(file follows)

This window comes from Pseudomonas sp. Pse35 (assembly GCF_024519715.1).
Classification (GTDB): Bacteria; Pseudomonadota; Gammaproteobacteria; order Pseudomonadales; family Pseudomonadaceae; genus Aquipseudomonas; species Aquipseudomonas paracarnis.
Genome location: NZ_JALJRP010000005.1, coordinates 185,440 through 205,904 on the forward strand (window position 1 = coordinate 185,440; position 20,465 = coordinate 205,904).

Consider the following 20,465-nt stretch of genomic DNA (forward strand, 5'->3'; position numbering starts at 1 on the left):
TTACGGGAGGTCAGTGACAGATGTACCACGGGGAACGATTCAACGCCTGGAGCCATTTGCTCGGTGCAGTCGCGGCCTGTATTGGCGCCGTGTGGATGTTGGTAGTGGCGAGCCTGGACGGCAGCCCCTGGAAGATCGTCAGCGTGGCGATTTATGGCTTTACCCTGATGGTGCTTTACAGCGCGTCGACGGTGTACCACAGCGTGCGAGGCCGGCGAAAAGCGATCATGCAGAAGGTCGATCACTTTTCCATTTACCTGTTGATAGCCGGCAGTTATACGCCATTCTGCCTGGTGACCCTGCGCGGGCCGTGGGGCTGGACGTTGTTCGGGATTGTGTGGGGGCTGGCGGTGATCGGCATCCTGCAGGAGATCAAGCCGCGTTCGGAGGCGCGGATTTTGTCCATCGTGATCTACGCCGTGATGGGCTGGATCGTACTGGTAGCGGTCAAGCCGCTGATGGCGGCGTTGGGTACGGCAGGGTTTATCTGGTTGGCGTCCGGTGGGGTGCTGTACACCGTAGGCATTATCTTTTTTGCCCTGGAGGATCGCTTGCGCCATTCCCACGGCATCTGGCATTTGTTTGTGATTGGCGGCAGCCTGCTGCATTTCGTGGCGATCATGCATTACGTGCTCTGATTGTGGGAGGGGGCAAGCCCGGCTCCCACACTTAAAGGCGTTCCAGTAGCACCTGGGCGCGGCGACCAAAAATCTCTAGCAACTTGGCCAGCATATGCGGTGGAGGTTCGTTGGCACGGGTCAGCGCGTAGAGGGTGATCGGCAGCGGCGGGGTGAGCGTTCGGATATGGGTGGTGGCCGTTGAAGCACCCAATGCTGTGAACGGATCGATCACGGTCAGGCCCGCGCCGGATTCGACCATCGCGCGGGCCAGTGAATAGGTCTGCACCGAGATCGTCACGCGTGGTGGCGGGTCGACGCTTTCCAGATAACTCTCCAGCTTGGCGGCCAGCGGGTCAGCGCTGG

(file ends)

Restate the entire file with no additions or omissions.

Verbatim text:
This window comes from Pseudomonas sp. Pse35 (assembly GCF_024519715.1).
Classification (GTDB): Bacteria; Pseudomonadota; Gammaproteobacteria; order Pseudomonadales; family Pseudomonadaceae; genus Aquipseudomonas; species Aquipseudomonas paracarnis.
Genome location: NZ_JALJRP010000005.1, coordinates 185,440 through 205,904 on the forward strand (window position 1 = coordinate 185,440; position 20,465 = coordinate 205,904).

Consider the following 20,465-nt stretch of genomic DNA (forward strand, 5'->3'; position numbering starts at 1 on the left):
TTACGGGAGGTCAGTGACAGATGTACCACGGGGAACGATTCAACGCCTGGAGCCATTTGCTCGGTGCAGTCGCGGCCTGTATTGGCGCCGTGTGGATGTTGGTAGTGGCGAGCCTGGACGGCAGCCCCTGGAAGATCGTCAGCGTGGCGATTTATGGCTTTACCCTGATGGTGCTTTACAGCGCGTCGACGGTGTACCACAGCGTGCGAGGCCGGCGAAAAGCGATCATGCAGAAGGTCGATCACTTTTCCATTTACCTGTTGATAGCCGGCAGTTATACGCCATTCTGCCTGGTGACCCTGCGCGGGCCGTGGGGCTGGACGTTGTTCGGGATTGTGTGGGGGCTGGCGGTGATCGGCATCCTGCAGGAGATCAAGCCGCGTTCGGAGGCGCGGATTTTGTCCATCGTGATCTACGCCGTGATGGGCTGGATCGTACTGGTAGCGGTCAAGCCGCTGATGGCGGCGTTGGGTACGGCAGGGTTTATCTGGTTGGCGTCCGGTGGGGTGCTGTACACCGTAGGCATTATCTTTTTTGCCCTGGAGGATCGCTTGCGCCATTCCCACGGCATCTGGCATTTGTTTGTGATTGGCGGCAGCCTGCTGCATTTCGTGGCGATCATGCATTACGTGCTCTGATTGTGGGAGGGGGCAAGCCCGGCTCCCACACTTAAAGGCGTTCCAGTAGCACCTGGGCGCGGCGACCAAAAATCTCTAGCAACTTGGCCAGCATATGCGGTGGAGGTTCGTTGGCACGGGTCAGCGCGTAGAGGGTGATCGGCAGCGGCGGGGTGAGCGTTCGGATATGGGTGGTGGCCGTTGAAGCACCCAATGCTGTGAACGGATCGATCACGGTCAGGCCCGCGCCGGATTCGACCATCGCGCGGGCCAGTGAATAGGTCTGCACCGAGATCGTCACGCGTGGTGGCGGGTCGACGCTTTCCAGATAACTCTCCAGCTTGGCGGCCAGCGGGTCAGCGCTGG